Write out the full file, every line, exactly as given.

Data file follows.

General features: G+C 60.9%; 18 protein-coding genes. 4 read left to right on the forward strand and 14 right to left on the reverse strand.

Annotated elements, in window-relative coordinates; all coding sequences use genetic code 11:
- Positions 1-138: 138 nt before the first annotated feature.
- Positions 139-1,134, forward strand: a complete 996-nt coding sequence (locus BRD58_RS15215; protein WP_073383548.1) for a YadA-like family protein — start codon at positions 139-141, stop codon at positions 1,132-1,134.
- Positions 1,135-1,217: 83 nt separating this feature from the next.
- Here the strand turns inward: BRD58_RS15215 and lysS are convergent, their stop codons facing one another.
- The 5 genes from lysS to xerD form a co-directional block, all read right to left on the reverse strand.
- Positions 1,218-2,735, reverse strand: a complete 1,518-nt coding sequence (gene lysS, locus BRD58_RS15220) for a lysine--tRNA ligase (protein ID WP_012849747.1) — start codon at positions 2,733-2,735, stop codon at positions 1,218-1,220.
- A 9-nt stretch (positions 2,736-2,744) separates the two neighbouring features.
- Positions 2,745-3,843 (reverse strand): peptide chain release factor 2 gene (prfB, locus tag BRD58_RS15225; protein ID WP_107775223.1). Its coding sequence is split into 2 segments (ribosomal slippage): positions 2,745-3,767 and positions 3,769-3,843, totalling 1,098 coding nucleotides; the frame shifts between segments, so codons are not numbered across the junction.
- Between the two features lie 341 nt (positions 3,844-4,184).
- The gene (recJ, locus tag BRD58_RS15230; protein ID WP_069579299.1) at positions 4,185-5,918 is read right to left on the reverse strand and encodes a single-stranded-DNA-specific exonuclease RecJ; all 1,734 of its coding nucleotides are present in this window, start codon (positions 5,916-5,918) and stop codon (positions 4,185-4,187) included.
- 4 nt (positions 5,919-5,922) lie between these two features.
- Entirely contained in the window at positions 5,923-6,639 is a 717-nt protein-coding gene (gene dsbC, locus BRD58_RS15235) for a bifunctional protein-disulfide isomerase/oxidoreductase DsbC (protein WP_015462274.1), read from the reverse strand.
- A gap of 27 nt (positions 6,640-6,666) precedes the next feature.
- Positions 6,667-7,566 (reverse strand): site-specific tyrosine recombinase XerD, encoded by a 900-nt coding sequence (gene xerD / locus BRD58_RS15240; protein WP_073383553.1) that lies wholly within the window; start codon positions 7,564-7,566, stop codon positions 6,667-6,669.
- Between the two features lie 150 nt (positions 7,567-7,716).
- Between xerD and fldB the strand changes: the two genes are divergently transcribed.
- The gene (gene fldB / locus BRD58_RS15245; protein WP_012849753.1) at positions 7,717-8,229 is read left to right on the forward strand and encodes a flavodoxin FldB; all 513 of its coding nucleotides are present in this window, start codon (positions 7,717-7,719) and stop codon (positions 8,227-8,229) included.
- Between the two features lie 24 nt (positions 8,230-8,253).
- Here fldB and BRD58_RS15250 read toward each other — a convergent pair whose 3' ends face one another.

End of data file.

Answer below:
General features: G+C 60.9%; 18 protein-coding genes. 4 read left to right on the forward strand and 14 right to left on the reverse strand.

Annotated elements, in window-relative coordinates; all coding sequences use genetic code 11:
- Positions 1-138: 138 nt before the first annotated feature.
- Positions 139-1,134, forward strand: a complete 996-nt coding sequence (locus BRD58_RS15215; protein WP_073383548.1) for a YadA-like family protein — start codon at positions 139-141, stop codon at positions 1,132-1,134.
- Positions 1,135-1,217: 83 nt separating this feature from the next.
- Here the strand turns inward: BRD58_RS15215 and lysS are convergent, their stop codons facing one another.
- The 5 genes from lysS to xerD form a co-directional block, all read right to left on the reverse strand.
- Positions 1,218-2,735, reverse strand: a complete 1,518-nt coding sequence (gene lysS, locus BRD58_RS15220) for a lysine--tRNA ligase (protein ID WP_012849747.1) — start codon at positions 2,733-2,735, stop codon at positions 1,218-1,220.
- A 9-nt stretch (positions 2,736-2,744) separates the two neighbouring features.
- Positions 2,745-3,843 (reverse strand): peptide chain release factor 2 gene (prfB, locus tag BRD58_RS15225; protein ID WP_107775223.1). Its coding sequence is split into 2 segments (ribosomal slippage): positions 2,745-3,767 and positions 3,769-3,843, totalling 1,098 coding nucleotides; the frame shifts between segments, so codons are not numbered across the junction.
- Between the two features lie 341 nt (positions 3,844-4,184).
- The gene (recJ, locus tag BRD58_RS15230; protein ID WP_069579299.1) at positions 4,185-5,918 is read right to left on the reverse strand and encodes a single-stranded-DNA-specific exonuclease RecJ; all 1,734 of its coding nucleotides are present in this window, start codon (positions 5,916-5,918) and stop codon (positions 4,185-4,187) included.
- 4 nt (positions 5,919-5,922) lie between these two features.
- Entirely contained in the window at positions 5,923-6,639 is a 717-nt protein-coding gene (gene dsbC, locus BRD58_RS15235) for a bifunctional protein-disulfide isomerase/oxidoreductase DsbC (protein WP_015462274.1), read from the reverse strand.
- A gap of 27 nt (positions 6,640-6,666) precedes the next feature.
- Positions 6,667-7,566 (reverse strand): site-specific tyrosine recombinase XerD, encoded by a 900-nt coding sequence (gene xerD / locus BRD58_RS15240; protein WP_073383553.1) that lies wholly within the window; start codon positions 7,564-7,566, stop codon positions 6,667-6,669.
- Between the two features lie 150 nt (positions 7,567-7,716).
- Between xerD and fldB the strand changes: the two genes are divergently transcribed.
- The gene (gene fldB / locus BRD58_RS15245; protein WP_012849753.1) at positions 7,717-8,229 is read left to right on the forward strand and encodes a flavodoxin FldB; all 513 of its coding nucleotides are present in this window, start codon (positions 7,717-7,719) and stop codon (positions 8,227-8,229) included.
- Between the two features lie 24 nt (positions 8,230-8,253).
- Here fldB and BRD58_RS15250 read toward each other — a convergent pair whose 3' ends face one another.